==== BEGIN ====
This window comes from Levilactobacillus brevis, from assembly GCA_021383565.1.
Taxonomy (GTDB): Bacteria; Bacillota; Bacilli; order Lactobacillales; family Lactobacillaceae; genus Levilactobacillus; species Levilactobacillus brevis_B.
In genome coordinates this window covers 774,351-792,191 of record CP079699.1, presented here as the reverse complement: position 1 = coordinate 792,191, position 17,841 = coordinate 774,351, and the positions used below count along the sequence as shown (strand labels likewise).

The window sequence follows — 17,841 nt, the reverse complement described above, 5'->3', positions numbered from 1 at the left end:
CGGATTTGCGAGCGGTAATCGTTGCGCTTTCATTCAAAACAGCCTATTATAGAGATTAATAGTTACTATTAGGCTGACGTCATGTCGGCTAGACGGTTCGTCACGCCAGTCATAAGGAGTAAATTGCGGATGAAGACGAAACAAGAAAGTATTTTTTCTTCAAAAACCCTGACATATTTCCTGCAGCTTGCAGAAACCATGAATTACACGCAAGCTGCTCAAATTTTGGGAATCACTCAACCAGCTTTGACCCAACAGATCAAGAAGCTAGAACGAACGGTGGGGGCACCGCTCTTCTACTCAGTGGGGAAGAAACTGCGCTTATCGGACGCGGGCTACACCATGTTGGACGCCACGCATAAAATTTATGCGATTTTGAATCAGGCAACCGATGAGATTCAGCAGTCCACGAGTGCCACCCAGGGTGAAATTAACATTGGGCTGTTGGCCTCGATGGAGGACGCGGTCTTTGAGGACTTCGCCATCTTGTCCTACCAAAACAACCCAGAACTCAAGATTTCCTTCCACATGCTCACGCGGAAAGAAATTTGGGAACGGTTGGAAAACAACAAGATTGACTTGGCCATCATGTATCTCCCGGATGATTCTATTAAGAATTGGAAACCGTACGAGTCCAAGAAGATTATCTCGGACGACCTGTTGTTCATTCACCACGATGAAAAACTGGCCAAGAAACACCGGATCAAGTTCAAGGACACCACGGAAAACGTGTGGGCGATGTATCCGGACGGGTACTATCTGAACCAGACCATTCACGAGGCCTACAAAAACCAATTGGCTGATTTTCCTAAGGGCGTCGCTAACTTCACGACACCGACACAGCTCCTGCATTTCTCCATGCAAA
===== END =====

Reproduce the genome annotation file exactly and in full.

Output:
This window comes from Levilactobacillus brevis, from assembly GCA_021383565.1.
Taxonomy (GTDB): Bacteria; Bacillota; Bacilli; order Lactobacillales; family Lactobacillaceae; genus Levilactobacillus; species Levilactobacillus brevis_B.
In genome coordinates this window covers 774,351-792,191 of record CP079699.1, presented here as the reverse complement: position 1 = coordinate 792,191, position 17,841 = coordinate 774,351, and the positions used below count along the sequence as shown (strand labels likewise).

The window sequence follows — 17,841 nt, the reverse complement described above, 5'->3', positions numbered from 1 at the left end:
CGGATTTGCGAGCGGTAATCGTTGCGCTTTCATTCAAAACAGCCTATTATAGAGATTAATAGTTACTATTAGGCTGACGTCATGTCGGCTAGACGGTTCGTCACGCCAGTCATAAGGAGTAAATTGCGGATGAAGACGAAACAAGAAAGTATTTTTTCTTCAAAAACCCTGACATATTTCCTGCAGCTTGCAGAAACCATGAATTACACGCAAGCTGCTCAAATTTTGGGAATCACTCAACCAGCTTTGACCCAACAGATCAAGAAGCTAGAACGAACGGTGGGGGCACCGCTCTTCTACTCAGTGGGGAAGAAACTGCGCTTATCGGACGCGGGCTACACCATGTTGGACGCCACGCATAAAATTTATGCGATTTTGAATCAGGCAACCGATGAGATTCAGCAGTCCACGAGTGCCACCCAGGGTGAAATTAACATTGGGCTGTTGGCCTCGATGGAGGACGCGGTCTTTGAGGACTTCGCCATCTTGTCCTACCAAAACAACCCAGAACTCAAGATTTCCTTCCACATGCTCACGCGGAAAGAAATTTGGGAACGGTTGGAAAACAACAAGATTGACTTGGCCATCATGTATCTCCCGGATGATTCTATTAAGAATTGGAAACCGTACGAGTCCAAGAAGATTATCTCGGACGACCTGTTGTTCATTCACCACGATGAAAAACTGGCCAAGAAACACCGGATCAAGTTCAAGGACACCACGGAAAACGTGTGGGCGATGTATCCGGACGGGTACTATCTGAACCAGACCATTCACGAGGCCTACAAAAACCAATTGGCTGATTTTCCTAAGGGCGTCGCTAACTTCACGACACCGACACAGCTCCTGCATTTCTCCATGCAAA